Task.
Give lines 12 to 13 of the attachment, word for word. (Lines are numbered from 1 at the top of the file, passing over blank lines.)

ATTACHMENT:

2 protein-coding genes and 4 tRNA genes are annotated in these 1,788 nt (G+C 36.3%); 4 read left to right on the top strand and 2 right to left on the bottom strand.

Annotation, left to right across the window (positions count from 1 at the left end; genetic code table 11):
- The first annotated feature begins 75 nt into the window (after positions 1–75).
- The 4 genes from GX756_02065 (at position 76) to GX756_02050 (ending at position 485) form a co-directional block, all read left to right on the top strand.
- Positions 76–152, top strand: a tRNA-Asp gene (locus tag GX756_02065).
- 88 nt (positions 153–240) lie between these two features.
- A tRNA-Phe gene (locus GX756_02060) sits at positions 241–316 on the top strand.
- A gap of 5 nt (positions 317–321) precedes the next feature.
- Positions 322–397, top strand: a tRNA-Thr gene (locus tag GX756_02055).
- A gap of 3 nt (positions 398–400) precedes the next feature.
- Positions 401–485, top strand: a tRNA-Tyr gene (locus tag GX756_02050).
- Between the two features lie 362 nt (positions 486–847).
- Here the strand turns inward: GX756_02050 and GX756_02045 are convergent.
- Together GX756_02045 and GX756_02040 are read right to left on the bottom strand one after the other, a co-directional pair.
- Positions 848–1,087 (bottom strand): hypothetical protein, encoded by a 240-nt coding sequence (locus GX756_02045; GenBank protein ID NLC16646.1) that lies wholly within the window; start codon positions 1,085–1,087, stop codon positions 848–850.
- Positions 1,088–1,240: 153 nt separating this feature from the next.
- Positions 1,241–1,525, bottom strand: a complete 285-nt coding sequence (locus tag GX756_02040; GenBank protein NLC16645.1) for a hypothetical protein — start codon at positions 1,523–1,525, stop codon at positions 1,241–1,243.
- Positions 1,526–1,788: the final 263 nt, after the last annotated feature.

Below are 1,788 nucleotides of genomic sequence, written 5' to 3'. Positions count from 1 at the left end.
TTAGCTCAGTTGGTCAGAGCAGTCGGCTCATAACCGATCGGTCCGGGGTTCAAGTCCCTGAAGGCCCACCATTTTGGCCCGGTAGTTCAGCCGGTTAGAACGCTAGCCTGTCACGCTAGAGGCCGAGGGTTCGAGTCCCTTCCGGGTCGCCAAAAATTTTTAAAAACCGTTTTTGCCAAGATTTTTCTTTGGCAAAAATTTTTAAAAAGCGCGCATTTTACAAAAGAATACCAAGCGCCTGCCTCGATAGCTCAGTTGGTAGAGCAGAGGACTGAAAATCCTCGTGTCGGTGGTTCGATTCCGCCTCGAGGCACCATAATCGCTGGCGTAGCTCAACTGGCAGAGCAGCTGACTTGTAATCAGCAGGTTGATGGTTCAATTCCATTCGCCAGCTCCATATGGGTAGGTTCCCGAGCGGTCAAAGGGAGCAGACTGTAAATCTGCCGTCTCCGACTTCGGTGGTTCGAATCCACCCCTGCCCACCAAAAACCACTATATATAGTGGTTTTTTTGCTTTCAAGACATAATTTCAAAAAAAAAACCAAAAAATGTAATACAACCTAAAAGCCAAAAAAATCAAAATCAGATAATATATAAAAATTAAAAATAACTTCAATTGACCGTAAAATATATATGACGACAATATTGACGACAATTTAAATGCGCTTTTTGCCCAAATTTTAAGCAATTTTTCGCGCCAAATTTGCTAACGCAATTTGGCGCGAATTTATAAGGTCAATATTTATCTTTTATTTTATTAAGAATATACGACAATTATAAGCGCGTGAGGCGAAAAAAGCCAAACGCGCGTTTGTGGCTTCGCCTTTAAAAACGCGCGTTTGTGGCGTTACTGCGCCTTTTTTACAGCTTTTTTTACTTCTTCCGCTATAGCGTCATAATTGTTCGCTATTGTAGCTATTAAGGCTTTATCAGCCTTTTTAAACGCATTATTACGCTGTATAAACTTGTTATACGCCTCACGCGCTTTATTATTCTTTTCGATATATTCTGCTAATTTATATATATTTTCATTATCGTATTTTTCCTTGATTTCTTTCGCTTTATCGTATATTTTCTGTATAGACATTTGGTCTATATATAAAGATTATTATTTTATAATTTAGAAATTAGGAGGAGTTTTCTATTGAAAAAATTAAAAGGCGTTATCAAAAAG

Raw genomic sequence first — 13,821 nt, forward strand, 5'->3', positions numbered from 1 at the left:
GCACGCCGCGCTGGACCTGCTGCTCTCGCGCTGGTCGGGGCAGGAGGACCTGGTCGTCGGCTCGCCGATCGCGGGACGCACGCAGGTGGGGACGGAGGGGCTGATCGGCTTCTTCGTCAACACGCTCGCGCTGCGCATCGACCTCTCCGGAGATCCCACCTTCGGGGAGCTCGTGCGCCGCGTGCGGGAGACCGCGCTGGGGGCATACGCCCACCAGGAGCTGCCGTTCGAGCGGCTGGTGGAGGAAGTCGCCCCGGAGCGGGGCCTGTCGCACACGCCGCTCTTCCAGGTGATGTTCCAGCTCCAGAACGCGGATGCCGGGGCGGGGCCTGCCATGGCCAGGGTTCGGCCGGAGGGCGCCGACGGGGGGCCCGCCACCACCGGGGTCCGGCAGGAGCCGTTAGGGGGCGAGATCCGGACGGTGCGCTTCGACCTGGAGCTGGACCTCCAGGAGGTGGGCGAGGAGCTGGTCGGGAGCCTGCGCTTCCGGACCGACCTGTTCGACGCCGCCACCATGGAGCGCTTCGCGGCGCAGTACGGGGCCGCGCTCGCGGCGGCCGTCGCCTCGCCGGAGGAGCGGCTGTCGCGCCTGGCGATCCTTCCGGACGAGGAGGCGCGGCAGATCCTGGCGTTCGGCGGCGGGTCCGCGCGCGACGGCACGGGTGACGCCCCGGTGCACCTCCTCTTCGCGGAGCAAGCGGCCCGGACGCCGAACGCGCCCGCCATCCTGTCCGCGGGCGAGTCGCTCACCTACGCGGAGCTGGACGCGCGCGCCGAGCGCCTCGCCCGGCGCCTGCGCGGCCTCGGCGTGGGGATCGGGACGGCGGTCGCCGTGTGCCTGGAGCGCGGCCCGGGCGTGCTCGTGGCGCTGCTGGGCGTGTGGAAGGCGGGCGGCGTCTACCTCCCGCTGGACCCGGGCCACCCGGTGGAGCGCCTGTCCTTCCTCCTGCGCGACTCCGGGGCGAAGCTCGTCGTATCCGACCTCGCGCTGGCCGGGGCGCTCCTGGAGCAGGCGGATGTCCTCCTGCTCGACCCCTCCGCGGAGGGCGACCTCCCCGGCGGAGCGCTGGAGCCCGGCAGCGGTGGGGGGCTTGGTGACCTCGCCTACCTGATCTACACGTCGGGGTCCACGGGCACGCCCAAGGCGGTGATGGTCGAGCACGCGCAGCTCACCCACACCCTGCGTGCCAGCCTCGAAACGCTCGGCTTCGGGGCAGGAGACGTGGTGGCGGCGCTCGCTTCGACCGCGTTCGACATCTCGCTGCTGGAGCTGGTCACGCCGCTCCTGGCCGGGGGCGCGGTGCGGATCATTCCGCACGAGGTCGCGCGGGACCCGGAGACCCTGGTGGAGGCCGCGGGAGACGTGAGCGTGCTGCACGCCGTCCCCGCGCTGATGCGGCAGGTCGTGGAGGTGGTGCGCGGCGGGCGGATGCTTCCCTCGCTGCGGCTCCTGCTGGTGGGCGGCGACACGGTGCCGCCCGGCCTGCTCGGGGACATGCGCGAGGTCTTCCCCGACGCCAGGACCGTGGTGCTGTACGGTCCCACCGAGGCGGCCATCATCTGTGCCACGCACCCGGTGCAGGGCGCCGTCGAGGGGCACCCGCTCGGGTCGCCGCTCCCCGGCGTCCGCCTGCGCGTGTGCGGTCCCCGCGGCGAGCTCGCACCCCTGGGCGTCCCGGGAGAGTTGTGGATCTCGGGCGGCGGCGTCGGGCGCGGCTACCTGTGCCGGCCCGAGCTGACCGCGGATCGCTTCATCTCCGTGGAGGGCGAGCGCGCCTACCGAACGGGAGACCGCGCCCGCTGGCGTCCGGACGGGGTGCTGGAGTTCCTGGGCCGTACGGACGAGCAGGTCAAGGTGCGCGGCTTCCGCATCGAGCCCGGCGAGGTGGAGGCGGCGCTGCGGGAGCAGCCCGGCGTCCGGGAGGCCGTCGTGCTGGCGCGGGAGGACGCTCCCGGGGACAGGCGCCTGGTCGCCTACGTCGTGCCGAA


- Between the two features lie 362 nt (positions 486–847).
- Here the strand turns inward: GX756_02050 and GX756_02045 are convergent.